Besides that, it’s also relatively disappointing that the OP7Pro doesn’t support wireless charging, even though the phone is relatively thick and does have a glass back. OnePlus said that this is something they’ll be looking into for future products.

Display Measurement - A Great Screen Camera - Daylight Evaluation
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  • hadrons - Wednesday, June 19, 2019 - link

    Currently great camera is a huge factor for premium phones and one plus has not been up to the big players for a long time, but still somehow people rate this phone better than a pixel phone. Every other Android manufacturers either lag behind or totally behind security or software updates and one plus is one among them. On a daily end user level scale, one plus is only as fast as the SOC and the Android version in it. Price is the only factor that I find some advantage in buying one plus. Reply
  • 1_rick - Wednesday, June 19, 2019 - link

    Not only that, but $670 for the base model (I'm only considering the Pro as you "can't get" the 7 in the US) is hardly a "flagship killer". That honor would more properly belong to something like the Xiaomi Mi Mix 3, at $470 on AliExpress. Reply
  • MrSpadge - Wednesday, June 19, 2019 - link

    ... or the Mi9, starting at 400€ in Germany (equivalent to ~400$ in the US). Reply
  • ilaicohen - Saturday, July 27, 2019 - link

    Wth guys you can just download the Gcam and there you go, a better camera. And just saying, the camera isn't as bad as everyone says. Actually, it's pretty great. And about the price, it's half the price of the iPhone XS Max (with tax) so yea. It's a flagship killer. So cut off the bullshyt and go get yourself a OnePlus 7 Pro. Reply
  • badbanana - Tuesday, June 25, 2019 - link

    i don't get this "..should have a better camera" thing. most users can't even tell what "f/2.0 lens" mean. for me, as long as it takes a clear photo, without the shakes then it's a "better" camera.

    i've owned every Samsung (for once never got any software updates) flagship since the S3 came out and found that OnePlus gets software updates whenever it's available.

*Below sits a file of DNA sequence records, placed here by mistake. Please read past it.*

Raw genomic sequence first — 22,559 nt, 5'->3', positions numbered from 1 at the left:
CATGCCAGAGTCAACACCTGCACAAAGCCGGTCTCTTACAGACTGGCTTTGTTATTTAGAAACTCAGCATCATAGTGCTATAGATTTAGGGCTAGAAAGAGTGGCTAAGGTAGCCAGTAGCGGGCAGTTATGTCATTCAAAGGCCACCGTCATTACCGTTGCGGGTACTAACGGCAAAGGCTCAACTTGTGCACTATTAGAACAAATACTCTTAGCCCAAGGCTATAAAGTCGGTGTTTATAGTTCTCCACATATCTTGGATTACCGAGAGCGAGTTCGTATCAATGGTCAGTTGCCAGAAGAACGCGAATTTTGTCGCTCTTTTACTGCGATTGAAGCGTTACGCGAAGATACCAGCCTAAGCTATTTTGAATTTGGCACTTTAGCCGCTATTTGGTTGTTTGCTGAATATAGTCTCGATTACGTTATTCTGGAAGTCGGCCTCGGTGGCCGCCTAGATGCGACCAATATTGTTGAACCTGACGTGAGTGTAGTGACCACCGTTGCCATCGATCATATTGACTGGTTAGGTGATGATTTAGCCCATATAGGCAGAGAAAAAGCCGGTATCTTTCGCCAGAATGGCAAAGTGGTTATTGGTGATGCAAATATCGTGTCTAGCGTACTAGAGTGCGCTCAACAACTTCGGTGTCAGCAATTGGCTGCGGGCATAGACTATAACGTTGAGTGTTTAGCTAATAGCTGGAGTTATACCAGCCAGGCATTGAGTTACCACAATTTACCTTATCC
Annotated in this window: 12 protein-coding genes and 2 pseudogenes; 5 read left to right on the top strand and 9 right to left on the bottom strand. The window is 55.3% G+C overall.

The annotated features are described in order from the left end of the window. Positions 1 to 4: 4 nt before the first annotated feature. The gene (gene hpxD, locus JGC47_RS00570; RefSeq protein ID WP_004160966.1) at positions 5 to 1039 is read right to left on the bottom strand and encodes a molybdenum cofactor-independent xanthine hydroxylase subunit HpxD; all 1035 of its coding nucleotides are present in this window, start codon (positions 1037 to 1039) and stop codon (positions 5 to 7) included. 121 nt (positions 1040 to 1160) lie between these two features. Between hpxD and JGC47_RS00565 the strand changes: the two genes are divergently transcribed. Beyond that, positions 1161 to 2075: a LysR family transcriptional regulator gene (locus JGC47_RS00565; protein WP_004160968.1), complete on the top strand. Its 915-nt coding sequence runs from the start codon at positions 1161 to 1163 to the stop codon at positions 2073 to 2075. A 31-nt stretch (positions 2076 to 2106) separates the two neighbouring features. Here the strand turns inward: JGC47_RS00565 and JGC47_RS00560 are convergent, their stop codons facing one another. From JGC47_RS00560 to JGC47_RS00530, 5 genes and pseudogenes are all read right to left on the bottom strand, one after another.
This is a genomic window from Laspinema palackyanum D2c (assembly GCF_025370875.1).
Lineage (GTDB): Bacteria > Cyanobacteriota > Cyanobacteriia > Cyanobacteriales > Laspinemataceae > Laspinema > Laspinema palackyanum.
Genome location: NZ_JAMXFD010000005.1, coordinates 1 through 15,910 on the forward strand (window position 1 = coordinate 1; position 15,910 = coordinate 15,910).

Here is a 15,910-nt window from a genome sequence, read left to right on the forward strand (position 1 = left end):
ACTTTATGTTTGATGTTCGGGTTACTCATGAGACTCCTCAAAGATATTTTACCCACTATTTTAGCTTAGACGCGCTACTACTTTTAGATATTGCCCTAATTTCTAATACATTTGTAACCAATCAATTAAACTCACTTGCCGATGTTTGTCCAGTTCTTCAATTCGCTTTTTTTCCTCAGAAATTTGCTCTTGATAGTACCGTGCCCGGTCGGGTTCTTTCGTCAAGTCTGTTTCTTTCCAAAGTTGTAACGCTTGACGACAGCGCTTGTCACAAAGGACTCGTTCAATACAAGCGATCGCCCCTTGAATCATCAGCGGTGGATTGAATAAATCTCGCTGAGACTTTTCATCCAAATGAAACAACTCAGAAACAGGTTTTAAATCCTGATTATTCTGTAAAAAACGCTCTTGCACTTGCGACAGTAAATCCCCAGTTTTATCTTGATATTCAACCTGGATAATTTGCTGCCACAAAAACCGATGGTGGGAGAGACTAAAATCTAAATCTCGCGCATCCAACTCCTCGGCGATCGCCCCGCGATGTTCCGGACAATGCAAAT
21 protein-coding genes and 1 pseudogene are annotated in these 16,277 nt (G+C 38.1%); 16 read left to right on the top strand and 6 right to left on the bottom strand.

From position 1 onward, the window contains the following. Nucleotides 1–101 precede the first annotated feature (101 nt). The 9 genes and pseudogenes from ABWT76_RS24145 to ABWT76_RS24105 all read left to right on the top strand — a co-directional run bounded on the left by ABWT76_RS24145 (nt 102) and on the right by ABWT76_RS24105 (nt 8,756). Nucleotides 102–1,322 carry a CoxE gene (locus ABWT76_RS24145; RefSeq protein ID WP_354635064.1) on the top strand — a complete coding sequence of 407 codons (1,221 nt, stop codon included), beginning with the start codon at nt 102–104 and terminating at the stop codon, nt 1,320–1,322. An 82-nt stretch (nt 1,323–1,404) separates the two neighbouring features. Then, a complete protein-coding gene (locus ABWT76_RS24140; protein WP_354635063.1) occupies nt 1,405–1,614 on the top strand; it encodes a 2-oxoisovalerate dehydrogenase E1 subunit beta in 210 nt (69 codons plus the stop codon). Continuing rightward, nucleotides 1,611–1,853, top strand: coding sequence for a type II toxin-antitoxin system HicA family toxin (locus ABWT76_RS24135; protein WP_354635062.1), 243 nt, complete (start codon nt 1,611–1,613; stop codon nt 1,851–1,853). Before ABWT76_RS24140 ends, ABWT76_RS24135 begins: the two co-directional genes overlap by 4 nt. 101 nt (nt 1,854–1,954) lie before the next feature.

Reply
  • systemBuilder - Friday, July 19, 2019 - link

    I have a OnePlus 6T. The camera beats and iPhone 6S in dxomark. For me, that's "Good Enough". Freaking out over a compromise camera (cellphone cameras are ALWAYS compromise cameras) just shows that the reviewer has no perspective on life. I enjoy the on-screen fingerprint reader, the fantastic battery life, and the generous RAM & Flash Storage and the OLED screen, all at a great price. Reply
  • johansyren - Tuesday, November 10, 2020 - link



    As someone who switched from a wireless charging phone to a OnePlus with insanely fast Dash charging, I genuinely prefer the later. I just don’t have to worry about charging my phone anymore. I’ve been on this phone for 1.5 years now and I’m still in awe every time I charge it because of it’s speed.
    I read about it at https://casinovalley.ca/best-picks/best-gambling-p...
    Most of the time I plug it in when I’m getting ready to head out and in 10 minutes it charges up to a point that I don’t need to worry about battery throughout the day. Wireless charging would be a nice bonus, but considering how slow it used to be comparatively, I’d still never actually use it.
    Reply
  • Roy2002 - Wednesday, June 19, 2019 - link

    It is a great phone, wish it has better cameras. Reply
  • XabanakFanatik - Wednesday, June 19, 2019 - link

    No mention of the terrible stuttering when the phone is in 90Hz mode and you play a 60FPS video? OnePlus claims the display's refresh rate is adaptive to the content yet it cannot smoothly "adapt" to play a 60FPS video.

    By far the biggest complaint I have with the phone - If I want to watch a 60FPS video without terrible stutter, I have to go to the options and switch the display to 60Hz mode before, then switch it back to 90Hz mode after.
    Reply
  • Xinn3r - Wednesday, June 19, 2019 - link

    Now that's a deal breaker Reply